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July 13, 1990 - Image 12

Resource type:
The Detroit Jewish News, 1990-07-13

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G.E.T. Hopes To Help
In The Getting Of A 'Get'


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FRIDAY, JULY 13, 1990

et is the Hebrew word
for divorce.
G.E.T. is also an
acronym for Getting
Equitable Treatment, a New
York-based organization
which assists individuals
seeking a Jewish divorce
from a recalcitrant spouse.
Its aim is to promote the
use of a prenuptial agree-
ment to prevent future prob-
lems with divorce.
The agreement, which
engaged couples would sign,
stipulates that in the case of
a civil divorce, neither party
will withhold from the other
a religious divorce.
The overwhelming
number of problems in Jew-
ish divorce involve men who,
despite completion of civil
divorce proceedings, refuse
to give the get to their wives.
Often the get is withheld
as a means of bribery or
blackmail regarding money,
property, or access to chil-
The Conservative move-
ment has dealt with the
problem in two ways, both
unacceptable to the Or-
thodox. The Reform move-
ment does not require a get.
One method used by Con-
servatives is the
"Lieberman clause," which
is added to the ketubah —
the marriage contract. The
clause, created by the late
Rabbi Saul Lieberman,
former head of the Jewish
Theological Seminary,
states that divorce disputes
will be referred to the court,
or bet din, of the Conser-
vative movement, which
shall take the necessary
remedies. The civil courts in
New York have abided by
But Orthodoxy says Jew-
ish law prohibits changing
the ketubah even by adding
to it.
The second Conservative
method is known as
"kiddushin al t'nai," which
imposes a conditional status
on the marriage.
The idea is that by signing
the ketubah and con-
secrating the woman to him
"by the law of Moses," the
husband is promising to
abide by Jewish law. If he
refuses to give a get, he is
not abiding by Jewish law
and thus there was never a
valid marriage and a get is
not required.
This is totally unaccep-
table to Orthodox rabbis,

who insist that marriages
cannot be conditional.
"When a couple is deciding
to get married, they can't be
signing an agreement about
a divorce," said Rabbi
Menashe Klein of Boro Park,
The prenuptial
agreements disseminated by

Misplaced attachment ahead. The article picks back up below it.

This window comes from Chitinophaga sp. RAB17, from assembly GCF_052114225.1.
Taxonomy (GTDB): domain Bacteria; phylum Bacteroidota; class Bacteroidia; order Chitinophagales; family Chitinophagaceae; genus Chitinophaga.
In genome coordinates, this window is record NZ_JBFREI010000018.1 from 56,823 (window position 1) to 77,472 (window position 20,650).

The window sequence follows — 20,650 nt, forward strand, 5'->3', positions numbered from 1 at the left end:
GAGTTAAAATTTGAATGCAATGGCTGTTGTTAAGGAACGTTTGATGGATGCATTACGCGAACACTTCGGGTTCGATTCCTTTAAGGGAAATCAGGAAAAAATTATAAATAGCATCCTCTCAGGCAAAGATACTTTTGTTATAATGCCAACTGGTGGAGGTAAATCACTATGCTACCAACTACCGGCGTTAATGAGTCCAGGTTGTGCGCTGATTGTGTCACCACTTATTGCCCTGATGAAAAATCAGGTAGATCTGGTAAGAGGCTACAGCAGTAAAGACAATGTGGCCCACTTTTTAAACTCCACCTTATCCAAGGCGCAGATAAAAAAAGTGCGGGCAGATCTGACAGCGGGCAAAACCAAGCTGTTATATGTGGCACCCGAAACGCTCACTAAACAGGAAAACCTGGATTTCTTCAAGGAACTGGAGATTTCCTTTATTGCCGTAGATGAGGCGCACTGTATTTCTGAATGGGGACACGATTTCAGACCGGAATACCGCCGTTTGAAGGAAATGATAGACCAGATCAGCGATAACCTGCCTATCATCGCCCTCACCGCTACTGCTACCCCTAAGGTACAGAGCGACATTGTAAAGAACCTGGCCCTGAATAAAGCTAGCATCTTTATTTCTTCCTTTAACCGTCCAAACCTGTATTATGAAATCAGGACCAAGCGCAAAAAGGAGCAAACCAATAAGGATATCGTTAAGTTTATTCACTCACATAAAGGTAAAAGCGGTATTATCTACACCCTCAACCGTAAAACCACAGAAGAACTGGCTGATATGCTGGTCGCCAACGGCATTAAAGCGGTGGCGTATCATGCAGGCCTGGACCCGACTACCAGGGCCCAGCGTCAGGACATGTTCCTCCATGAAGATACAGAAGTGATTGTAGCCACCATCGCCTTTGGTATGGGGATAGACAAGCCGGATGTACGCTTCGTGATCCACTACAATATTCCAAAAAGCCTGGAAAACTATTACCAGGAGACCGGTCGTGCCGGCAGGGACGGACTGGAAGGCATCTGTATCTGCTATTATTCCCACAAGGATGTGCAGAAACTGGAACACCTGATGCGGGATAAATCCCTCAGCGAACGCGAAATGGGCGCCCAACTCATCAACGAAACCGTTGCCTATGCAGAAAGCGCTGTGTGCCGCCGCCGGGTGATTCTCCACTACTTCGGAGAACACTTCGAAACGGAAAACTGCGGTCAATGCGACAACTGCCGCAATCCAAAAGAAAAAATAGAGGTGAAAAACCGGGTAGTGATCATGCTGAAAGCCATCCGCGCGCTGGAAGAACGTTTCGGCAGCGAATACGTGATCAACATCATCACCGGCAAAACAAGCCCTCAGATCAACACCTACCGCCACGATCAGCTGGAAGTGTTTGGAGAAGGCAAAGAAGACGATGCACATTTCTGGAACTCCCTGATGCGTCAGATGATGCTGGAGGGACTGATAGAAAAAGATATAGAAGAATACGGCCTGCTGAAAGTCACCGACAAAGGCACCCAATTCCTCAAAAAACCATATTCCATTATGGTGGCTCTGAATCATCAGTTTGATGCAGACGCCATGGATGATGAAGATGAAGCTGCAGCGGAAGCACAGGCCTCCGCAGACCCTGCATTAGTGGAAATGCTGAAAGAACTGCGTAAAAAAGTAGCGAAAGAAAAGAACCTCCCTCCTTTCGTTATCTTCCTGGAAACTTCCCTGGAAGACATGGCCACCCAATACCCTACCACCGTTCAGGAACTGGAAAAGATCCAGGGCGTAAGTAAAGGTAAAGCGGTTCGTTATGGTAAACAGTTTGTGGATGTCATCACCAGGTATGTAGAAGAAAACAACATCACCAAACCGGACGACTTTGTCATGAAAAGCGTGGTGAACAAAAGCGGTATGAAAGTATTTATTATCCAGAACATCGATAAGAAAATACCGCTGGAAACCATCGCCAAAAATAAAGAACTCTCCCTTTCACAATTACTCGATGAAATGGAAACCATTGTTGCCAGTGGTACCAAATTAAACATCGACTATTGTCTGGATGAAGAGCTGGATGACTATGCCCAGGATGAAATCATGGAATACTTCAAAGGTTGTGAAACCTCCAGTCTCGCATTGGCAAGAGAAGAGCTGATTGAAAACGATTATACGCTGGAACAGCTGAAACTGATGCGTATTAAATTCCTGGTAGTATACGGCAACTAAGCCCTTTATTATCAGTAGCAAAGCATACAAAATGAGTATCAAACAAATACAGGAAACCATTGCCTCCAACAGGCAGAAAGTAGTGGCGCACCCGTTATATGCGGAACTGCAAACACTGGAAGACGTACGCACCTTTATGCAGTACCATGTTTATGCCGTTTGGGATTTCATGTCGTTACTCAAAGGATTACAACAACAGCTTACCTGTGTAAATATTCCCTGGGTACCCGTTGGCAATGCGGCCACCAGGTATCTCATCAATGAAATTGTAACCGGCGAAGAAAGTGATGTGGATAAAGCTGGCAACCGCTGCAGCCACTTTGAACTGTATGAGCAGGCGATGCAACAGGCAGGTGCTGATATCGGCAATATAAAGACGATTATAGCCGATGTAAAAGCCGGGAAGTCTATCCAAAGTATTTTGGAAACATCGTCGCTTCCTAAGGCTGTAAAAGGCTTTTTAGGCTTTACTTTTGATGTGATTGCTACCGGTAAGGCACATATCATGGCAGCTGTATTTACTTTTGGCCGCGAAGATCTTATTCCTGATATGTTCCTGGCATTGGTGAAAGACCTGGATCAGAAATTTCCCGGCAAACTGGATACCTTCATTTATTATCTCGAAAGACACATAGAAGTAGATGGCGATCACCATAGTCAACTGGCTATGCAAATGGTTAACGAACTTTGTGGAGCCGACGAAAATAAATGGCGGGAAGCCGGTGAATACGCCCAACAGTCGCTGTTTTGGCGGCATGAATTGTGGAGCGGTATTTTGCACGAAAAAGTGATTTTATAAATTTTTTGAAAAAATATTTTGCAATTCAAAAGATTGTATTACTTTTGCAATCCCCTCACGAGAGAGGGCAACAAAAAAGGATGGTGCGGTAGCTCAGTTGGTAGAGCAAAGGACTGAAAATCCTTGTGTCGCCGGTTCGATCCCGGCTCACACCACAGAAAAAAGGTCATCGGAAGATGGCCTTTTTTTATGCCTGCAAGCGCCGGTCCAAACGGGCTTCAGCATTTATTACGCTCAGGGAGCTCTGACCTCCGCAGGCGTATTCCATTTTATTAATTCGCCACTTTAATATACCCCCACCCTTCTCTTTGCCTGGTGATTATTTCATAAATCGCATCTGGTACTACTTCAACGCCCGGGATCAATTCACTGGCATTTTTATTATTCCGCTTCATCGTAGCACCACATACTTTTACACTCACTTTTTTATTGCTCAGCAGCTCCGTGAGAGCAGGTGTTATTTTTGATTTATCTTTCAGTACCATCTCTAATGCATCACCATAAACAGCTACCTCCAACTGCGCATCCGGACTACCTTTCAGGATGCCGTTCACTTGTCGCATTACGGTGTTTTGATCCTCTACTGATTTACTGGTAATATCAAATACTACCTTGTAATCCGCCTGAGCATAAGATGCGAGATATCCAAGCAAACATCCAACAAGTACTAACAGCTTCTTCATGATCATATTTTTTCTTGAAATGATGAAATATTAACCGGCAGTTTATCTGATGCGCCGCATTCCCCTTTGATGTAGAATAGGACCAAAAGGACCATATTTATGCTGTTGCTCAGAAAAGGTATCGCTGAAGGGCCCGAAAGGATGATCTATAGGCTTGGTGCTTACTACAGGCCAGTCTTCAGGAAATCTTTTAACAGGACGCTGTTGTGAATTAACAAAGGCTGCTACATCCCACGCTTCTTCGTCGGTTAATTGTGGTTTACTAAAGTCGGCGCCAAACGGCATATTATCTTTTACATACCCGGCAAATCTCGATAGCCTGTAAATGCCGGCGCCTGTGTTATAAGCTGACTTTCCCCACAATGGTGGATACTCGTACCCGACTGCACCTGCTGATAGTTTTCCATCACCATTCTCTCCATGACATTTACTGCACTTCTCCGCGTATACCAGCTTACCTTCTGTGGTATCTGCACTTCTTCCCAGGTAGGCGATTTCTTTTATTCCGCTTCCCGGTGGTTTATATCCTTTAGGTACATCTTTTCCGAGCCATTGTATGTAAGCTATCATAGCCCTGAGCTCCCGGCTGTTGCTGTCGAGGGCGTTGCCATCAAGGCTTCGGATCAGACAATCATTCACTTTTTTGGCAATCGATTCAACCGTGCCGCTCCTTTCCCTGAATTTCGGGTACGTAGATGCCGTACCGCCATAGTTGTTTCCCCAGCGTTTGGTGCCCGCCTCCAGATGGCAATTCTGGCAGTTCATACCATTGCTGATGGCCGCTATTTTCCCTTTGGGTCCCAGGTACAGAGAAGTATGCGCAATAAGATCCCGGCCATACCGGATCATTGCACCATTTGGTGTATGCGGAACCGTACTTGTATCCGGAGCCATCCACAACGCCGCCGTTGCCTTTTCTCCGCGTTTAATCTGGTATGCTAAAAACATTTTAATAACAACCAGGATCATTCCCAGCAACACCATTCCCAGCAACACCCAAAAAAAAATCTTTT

G.E.T. stipulate that in the
event of divorce, spouses will
appear before a Rabbinical
Court to terminate the mar-
riage according to Jewish
Some versions also state
that breach of contract en-
titles the injured party to
legal damages and relief by
civil courts. The agreements
do not deal with the division
of property and assets.
There are currently eight
different prenuptial
agreements written by Or-
thodox rabbis, and rabbinic
consensus on the subject ap-
pears remote.
The primary issue, accor-
ding to halachic authorities,
is that a Beth Din cannot
"coerce" a husband into giv-
ing a get.
Asked if being required to
live up to the terms of a
prenuptial contract is not
similar to being required to
live up to the terms of the
marriage contract, the
Boston rebbe, Levi Horowitz,
replied that the ketubah is a
document separate from the
institution of marriage.
It delineates the husband's
financial obligations to the
wife, but the marriage holds
even if he doesn't provide,
Horowitz explained. In any
event, it cannot be enforced.
Rabbi Aaron Soloveitchik
of Chicago, a halachic au-
thority whose opinion would
be highly respected if he
were to endorse one par-
ticular document, agreed
that the Bet Din has no au-
Even if the husband has
signed an agreement he
cannot be forced give a get,
Soloveitchik said.
G.E.T. is opposed to mak-
ing the divorce contingent
on property settlements or
visitation rights.
In order to obtain their get,
women have been known to
forfeit apartments, bank ac-
counts and even child sup-
port payments. In some
cases, women have been
forced to give up custody of
their children.

Judith Antonelli is a staff
writer for the Jewish Advocate
in Boston.

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